As my friend Jenny at Many Hats Mommy so aptly describes, for the past year or so, my blog has been neglected and pouting in a corner. With all the other writing deadlines I have, I tend to put my personal writing aside.
I'm trying to be better about that.
We are down to about our last month in D.C., which, yes was a surprise (thought we'd be here longer). And yes, we are headed back to HAWAII, so I am happy about that! But it's reminded us to hurry up and do some of the local trips we've put off.
So this weekend we decided to take the 2-hour drive to Gettysburg. Steve attended a leadership course there this month, which meant they toured and walked all over the battlefields and learned real-life lessons. Of course, hindsight is 20/20, but they took away lessons from the good AND bad decisions.Things like, don't think just because something worked once, it will always work. Be willing to take risks and change it up, when you need to. And how much it meant for the generals to actually be out fighting with their men--never forget where you came from. Great leadership principles.
Basically, we had our own very knowledgeable tour guide, who took us from Day 1 to Day 2 to Day 3 of the battles. We heard about strategy and which general did what. We stood on hills that were defended and lost, and took in the sobering realization that 15,000 men died in one day. The plaques described the boulders there as having "puddles of blood." Wow.
I memorized the Gettysburg Address in school, but the full impact of what it meant did not hit me until I stood on the battlegrounds of Gettysburg. If you haven't, take some time to research how the Civil War completely reshaped American society--from the roles of women to societal and cultural changes to political, and of course the most obvious one, the end of slavery. And it was only about 150 years ago. Which seems like a long time, but in reality is just a blip. I'll share more photos later, but for now I'll leave you with Abraham Lincoln's Gettysburg Address:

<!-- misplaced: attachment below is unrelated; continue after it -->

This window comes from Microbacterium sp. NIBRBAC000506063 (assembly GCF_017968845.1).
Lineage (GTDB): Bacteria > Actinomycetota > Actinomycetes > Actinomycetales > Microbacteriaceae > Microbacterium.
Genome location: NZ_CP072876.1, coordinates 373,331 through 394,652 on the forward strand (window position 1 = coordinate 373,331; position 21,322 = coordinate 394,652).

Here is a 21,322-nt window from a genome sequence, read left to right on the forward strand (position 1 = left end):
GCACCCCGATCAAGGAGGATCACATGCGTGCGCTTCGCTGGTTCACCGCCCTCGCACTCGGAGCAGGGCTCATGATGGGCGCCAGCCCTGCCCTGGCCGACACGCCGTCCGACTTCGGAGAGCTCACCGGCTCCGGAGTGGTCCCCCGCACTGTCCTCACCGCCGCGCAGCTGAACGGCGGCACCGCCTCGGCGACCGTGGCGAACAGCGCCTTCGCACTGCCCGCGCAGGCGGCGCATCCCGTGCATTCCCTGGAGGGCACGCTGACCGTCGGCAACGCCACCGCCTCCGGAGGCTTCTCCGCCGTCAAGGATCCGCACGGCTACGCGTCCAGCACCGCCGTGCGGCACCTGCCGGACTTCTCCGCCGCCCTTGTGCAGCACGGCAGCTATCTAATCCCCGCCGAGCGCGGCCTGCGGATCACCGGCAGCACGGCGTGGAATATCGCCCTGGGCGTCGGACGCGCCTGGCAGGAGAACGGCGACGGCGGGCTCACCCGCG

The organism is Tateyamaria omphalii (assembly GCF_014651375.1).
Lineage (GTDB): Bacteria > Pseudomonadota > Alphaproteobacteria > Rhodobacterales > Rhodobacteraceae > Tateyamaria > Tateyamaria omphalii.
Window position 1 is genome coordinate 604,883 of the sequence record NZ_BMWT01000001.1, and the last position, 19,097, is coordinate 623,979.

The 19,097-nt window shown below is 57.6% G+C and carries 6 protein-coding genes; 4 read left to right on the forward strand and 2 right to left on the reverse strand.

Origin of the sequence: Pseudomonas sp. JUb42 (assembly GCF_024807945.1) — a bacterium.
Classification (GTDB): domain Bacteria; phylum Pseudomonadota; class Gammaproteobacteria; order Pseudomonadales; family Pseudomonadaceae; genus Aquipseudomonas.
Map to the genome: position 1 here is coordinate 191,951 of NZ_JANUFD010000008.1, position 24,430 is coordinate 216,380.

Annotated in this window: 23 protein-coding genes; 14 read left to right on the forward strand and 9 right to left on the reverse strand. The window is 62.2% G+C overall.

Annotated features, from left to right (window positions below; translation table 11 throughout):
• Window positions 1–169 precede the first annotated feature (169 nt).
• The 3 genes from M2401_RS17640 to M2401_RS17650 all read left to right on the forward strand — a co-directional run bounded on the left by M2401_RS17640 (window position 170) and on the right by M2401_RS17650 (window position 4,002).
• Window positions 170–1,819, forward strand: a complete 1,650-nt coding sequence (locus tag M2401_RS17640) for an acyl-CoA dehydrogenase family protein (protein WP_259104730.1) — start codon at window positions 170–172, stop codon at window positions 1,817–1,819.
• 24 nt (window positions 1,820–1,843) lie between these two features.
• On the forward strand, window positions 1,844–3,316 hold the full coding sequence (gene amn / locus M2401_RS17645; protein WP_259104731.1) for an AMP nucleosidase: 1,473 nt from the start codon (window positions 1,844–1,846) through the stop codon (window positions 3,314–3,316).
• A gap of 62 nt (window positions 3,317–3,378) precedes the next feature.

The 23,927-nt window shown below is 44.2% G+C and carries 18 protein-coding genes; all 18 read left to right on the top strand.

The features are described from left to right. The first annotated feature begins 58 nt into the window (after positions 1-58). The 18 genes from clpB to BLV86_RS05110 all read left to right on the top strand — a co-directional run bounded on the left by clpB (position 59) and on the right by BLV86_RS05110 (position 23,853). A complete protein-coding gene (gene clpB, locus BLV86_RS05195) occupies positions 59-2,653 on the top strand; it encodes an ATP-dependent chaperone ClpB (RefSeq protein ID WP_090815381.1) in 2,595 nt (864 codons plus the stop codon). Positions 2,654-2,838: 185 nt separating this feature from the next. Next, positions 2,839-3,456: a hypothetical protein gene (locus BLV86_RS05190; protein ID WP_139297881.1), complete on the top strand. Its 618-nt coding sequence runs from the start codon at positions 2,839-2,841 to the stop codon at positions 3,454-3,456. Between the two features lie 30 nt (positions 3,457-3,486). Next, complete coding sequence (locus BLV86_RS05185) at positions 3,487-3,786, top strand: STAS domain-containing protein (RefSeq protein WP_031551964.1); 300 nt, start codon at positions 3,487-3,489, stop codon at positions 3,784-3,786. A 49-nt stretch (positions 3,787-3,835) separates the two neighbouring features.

Four score and seven years ago our fathers brought forth on this continent a new nation, conceived in liberty, and dedicated to the proposition that all men are created equal.
Now we are engaged in a great civil war, testing whether that nation, or any nation, so conceived and so dedicated, can long endure. We are met on a great battle-field of that war. We have come to dedicate a portion of that field, as a final resting place for those who here gave their lives that that nation might live. It is altogether fitting and proper that we should do this.
But, in a larger sense, we can not dedicate, we can not consecrate, we can not hallow this ground. The brave men, living and dead, who struggled here, have consecrated it, far above our poor power to add or detract. The world will little note, nor long remember what we say here, but it can never forget what they did here. It is for us the living, rather, to be dedicated here to the unfinished work which they who fought here have thus far so nobly advanced. It is rather for us to be here dedicated to the great task remaining before us—that from these honored dead we take increased devotion to that cause for which they gave the last full measure of devotion—that we here highly resolve that these dead shall not have died in vain—that this nation, under God, shall have a new birth of freedom—and that government of the people, by the people, for the people, shall not perish from the earth.